A popular Latin course used to teach generations of British schoolchildren has undergone its biggest overhaul in 50 years to include more prominent female characters and better reflect ethnic diversity in the Roman world.

A fifth edition of the Cambridge Latin Course (CLC), a mainstay of mainly private schools since the 1970s, is being released later this month, in response to concerns from teachers, scholars and students about the representation of women, minorities and slaves in previous versions.

Girls studying the course, which is story-based, complained that there were not enough female roles and those included were passive and underdeveloped. There were also criticisms that the Roman world was incorrectly depicted as predominantly white, and objections to how slaves and slavery were portrayed.

The course, which has sold over 4 million copies and was last updated over 20 years ago, has achieved cult status in the decades since its introduction, inspiring even an appearance in Doctor Who. There has been a growing consensus that it needs to be updated for 21st century students and modern sensibilities, although publishers fear being accused of ‘undoing’ certain aspects of the original. .

The first book, set in Pompeii in the first century AD, focuses on the family of Lucius Caecilius Iucundus, his wife Metella, his son Quintus, the cook Grumio and the faithful dog Cerberus. In the new version, a girl called Lucia—whom her father told he intended to marry off to an older man—is introduced to allow for greater exploration of the experiences of young women.

Another new female character, Clara, is hired by Caecilius to paint a mural in his house in the new edition, while Barbillus, a prosperous Greek-Syrian merchant who appeared in book two of previous editions, is given a role. more important and is now clearly a person of color. Previously this was not clear from the line drawings.

Slavery, meanwhile, is portrayed through the eyes of its victims, revealing the harsh reality of their life in the Roman Empire. An infamous episode from the original 1970s edition, in which a young slave girl named Melissa is lasciviously inspected by the men of the house, prompting a jealous response from Metella, has been edited.

“Students today are much more aware of power dynamics and misogyny, not to mention issues of consent and sexual assault,” said Caroline Bristow, director of the Cambridge Schools Classics Project, which delivers the course at the University of Cambridge.

The editors also removed the “loyal”, “happy”, “hardworking”, and “lazy” slave tropes that existed in previous editions. “The goal has always been to introduce students to the complexity of the Roman world and get them to think critically about it while learning Latin,” Bristow said. “It prepares them to engage more deeply with authentic classical sources. The feedback we received indicates that we were not doing enough in this regard.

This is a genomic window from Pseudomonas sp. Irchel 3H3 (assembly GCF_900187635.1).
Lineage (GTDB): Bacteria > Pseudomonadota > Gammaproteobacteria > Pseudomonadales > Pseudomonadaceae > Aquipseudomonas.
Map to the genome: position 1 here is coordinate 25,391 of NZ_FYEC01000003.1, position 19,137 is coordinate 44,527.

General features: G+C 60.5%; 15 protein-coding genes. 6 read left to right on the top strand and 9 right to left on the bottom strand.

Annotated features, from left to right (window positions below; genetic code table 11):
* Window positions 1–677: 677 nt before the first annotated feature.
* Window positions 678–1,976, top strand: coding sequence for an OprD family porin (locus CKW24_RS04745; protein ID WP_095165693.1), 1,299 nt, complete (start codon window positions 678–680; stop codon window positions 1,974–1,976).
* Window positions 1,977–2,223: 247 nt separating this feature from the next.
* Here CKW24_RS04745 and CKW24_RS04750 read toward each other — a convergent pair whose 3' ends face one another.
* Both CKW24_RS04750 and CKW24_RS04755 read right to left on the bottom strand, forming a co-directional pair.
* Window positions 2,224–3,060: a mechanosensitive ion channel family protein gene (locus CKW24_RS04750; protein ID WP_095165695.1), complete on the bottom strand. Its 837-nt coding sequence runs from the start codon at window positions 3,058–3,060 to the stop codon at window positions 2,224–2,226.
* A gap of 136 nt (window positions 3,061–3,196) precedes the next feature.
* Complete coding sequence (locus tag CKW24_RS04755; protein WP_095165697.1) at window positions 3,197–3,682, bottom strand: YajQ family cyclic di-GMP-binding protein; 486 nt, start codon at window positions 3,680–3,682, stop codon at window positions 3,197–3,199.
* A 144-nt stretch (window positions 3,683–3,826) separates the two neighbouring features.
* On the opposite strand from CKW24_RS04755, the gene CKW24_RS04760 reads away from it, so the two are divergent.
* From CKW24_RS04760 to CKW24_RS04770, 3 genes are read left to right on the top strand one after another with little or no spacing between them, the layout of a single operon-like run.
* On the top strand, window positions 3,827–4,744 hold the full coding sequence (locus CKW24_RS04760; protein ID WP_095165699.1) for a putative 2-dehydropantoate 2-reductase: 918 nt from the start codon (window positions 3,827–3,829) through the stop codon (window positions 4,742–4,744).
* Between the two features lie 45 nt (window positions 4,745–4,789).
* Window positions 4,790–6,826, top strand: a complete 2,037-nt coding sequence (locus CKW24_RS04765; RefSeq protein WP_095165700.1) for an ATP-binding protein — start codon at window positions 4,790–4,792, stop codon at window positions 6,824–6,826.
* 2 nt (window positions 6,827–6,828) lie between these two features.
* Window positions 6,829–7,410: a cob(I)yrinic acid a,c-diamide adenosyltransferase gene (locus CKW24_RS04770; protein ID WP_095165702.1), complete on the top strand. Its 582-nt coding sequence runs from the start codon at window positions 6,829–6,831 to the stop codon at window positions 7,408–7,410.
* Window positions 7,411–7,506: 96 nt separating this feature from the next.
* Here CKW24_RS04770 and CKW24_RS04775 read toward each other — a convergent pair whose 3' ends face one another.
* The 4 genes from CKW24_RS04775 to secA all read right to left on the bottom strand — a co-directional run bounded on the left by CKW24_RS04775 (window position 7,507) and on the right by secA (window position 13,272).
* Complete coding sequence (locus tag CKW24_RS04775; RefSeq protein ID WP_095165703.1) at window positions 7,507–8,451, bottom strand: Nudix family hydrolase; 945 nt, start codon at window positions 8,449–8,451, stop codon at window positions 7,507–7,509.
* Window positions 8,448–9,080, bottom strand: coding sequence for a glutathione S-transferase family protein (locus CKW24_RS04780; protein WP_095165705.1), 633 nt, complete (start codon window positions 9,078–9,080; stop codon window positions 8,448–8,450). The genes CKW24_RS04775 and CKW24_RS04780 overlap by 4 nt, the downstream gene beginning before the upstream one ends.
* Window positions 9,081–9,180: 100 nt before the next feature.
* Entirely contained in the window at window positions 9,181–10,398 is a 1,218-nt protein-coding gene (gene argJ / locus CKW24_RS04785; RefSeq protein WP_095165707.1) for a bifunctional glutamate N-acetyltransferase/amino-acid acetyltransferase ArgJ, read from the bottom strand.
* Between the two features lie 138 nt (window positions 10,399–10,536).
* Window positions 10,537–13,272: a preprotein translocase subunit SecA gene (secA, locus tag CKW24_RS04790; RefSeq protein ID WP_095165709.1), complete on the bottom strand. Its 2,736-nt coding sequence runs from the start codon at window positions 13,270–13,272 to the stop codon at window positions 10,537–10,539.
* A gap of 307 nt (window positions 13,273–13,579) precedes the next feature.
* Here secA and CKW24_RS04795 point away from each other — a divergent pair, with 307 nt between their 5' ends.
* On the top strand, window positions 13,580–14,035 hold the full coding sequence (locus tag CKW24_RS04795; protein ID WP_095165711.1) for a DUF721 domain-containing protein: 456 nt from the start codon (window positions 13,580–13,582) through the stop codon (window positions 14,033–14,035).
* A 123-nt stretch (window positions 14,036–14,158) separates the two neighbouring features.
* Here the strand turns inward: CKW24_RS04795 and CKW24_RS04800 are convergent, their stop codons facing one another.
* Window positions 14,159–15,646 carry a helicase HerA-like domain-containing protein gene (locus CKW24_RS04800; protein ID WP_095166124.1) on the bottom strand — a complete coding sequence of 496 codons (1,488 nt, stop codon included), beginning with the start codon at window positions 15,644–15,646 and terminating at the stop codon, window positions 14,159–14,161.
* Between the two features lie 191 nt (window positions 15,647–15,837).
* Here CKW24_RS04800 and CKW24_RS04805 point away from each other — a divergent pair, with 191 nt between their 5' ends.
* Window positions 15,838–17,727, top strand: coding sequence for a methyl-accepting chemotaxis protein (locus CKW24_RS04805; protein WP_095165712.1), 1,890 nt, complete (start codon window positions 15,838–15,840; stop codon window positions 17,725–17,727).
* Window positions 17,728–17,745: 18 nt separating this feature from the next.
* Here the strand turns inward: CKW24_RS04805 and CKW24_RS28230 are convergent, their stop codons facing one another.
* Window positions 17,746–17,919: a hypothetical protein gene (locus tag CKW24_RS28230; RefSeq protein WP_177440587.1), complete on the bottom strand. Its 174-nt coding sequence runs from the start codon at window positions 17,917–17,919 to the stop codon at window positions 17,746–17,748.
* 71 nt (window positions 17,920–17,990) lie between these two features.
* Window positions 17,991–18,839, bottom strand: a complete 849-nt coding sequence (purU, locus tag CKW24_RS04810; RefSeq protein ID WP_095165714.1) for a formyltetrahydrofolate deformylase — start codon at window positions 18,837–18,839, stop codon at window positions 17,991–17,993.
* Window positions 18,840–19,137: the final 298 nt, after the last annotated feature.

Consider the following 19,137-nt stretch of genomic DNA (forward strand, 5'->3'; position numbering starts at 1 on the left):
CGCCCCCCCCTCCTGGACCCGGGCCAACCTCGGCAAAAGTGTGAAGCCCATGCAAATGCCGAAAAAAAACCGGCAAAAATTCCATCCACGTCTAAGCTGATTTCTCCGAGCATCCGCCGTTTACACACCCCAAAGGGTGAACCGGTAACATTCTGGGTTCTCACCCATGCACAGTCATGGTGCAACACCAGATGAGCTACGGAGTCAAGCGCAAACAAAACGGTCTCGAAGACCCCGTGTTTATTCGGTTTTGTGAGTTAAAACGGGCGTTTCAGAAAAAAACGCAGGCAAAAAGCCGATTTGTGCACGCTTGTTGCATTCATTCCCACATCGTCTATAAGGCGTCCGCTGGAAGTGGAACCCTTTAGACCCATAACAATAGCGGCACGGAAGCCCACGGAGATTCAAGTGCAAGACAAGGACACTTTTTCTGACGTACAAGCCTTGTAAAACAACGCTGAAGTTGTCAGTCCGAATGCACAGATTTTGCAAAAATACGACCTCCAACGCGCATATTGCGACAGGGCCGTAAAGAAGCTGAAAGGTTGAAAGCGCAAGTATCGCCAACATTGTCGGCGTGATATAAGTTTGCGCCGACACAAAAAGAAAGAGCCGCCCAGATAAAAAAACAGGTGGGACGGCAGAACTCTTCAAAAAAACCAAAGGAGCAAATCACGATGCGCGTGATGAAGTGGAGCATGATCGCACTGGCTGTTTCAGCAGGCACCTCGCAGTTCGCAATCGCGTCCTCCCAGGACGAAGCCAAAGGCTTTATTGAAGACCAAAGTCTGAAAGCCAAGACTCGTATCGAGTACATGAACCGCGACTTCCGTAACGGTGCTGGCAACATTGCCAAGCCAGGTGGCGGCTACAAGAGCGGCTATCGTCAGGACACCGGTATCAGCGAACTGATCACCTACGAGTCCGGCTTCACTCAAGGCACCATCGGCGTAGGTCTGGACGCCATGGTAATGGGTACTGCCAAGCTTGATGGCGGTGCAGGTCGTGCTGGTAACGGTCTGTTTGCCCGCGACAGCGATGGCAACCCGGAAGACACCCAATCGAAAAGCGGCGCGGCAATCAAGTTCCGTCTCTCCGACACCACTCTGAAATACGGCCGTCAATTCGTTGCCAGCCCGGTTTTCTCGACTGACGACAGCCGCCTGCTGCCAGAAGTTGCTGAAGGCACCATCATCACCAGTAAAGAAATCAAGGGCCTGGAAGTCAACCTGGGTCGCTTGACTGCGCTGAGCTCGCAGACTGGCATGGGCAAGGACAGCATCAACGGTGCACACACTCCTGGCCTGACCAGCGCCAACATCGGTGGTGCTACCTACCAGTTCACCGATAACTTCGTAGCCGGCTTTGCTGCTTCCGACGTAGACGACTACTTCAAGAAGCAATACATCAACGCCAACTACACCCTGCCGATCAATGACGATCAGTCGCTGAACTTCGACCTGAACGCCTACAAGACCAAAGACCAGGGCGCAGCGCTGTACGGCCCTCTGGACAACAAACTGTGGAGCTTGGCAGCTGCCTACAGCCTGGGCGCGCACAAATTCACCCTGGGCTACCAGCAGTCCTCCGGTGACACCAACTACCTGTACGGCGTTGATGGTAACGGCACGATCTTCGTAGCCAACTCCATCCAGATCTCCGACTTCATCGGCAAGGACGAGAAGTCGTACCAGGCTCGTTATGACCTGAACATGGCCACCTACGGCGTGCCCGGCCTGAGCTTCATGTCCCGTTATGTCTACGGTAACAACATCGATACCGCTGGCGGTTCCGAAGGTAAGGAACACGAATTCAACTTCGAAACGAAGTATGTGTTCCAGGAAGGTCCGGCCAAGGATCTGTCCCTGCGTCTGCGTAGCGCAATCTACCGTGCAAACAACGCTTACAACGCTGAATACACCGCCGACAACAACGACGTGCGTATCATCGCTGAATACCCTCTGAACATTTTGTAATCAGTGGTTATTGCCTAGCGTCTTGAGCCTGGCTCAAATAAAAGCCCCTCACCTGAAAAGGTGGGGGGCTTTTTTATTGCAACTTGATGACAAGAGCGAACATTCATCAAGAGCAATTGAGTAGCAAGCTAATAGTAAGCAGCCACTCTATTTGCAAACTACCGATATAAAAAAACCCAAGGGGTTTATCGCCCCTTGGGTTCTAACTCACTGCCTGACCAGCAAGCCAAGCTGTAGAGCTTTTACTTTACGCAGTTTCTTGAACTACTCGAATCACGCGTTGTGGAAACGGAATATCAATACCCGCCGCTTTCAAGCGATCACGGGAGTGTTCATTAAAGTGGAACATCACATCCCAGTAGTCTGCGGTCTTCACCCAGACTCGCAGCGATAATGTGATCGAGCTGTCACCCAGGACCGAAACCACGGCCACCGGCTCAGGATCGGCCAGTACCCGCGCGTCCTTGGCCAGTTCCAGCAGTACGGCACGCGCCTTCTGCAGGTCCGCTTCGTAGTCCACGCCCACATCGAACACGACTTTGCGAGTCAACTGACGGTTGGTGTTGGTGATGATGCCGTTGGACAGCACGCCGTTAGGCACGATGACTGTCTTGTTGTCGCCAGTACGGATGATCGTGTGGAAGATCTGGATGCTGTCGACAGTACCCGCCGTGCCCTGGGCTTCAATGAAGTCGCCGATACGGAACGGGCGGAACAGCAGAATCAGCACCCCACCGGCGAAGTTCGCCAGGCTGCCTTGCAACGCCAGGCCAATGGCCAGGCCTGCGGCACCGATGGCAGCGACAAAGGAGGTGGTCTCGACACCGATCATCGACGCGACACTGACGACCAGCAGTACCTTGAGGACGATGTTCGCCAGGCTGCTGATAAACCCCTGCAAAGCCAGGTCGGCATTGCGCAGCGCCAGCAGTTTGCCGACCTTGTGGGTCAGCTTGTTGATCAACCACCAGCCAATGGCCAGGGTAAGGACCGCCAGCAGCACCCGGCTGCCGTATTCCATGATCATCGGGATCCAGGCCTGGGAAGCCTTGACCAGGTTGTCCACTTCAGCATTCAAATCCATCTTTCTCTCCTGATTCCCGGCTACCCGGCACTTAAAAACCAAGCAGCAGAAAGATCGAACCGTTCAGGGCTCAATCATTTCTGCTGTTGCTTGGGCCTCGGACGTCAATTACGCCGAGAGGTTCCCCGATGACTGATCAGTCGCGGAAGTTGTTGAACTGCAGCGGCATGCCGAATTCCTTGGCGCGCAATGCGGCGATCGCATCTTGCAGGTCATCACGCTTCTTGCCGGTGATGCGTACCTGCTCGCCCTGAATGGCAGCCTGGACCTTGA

Bristow braces for accusations from traditionalists that she is trying to “cancel” Caecilius. “What seems to irritate our detractors is that we don’t present Rome solely as a civilizing culture. The reason is that we teach children to be classics. We don’t teach them to be Romans.

There are even changes to the way gladiatorial combat is portrayed, in line with recent research, which found it was not purely bloodthirsty, but reflected contemporary values ​​such as martial prowess.

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Steven Hunt, a Latin specialist at the University of Cambridge who has taught Latin for 35 years and now trains teachers, supports the changes. “Every textbook needs a revamp from time to time. CLC stands out among textbooks as something that has been around since the 1970s.”

Around 10,000 students enroll for GCSE Latin each year and most of these are in private schools despite government attempts to boost numbers in the public sector. According to a recent survey by the British Council, Latin is taught in less than 3% of public schools, compared to 49% of independent schools.

Jasmine Elmer, a classic whose work focuses on trying to expand access to the ancient world, said: “We tended to take an all-white view of an empire that was clearly not white. If you’re a person of color, it’s natural to wonder if people like you were even there. This is a catastrophic failure of our subject and needs to be rectified.

“The new course seems to be braver on these issues. He does not shy away from complicated subjects; that makes them teaching points.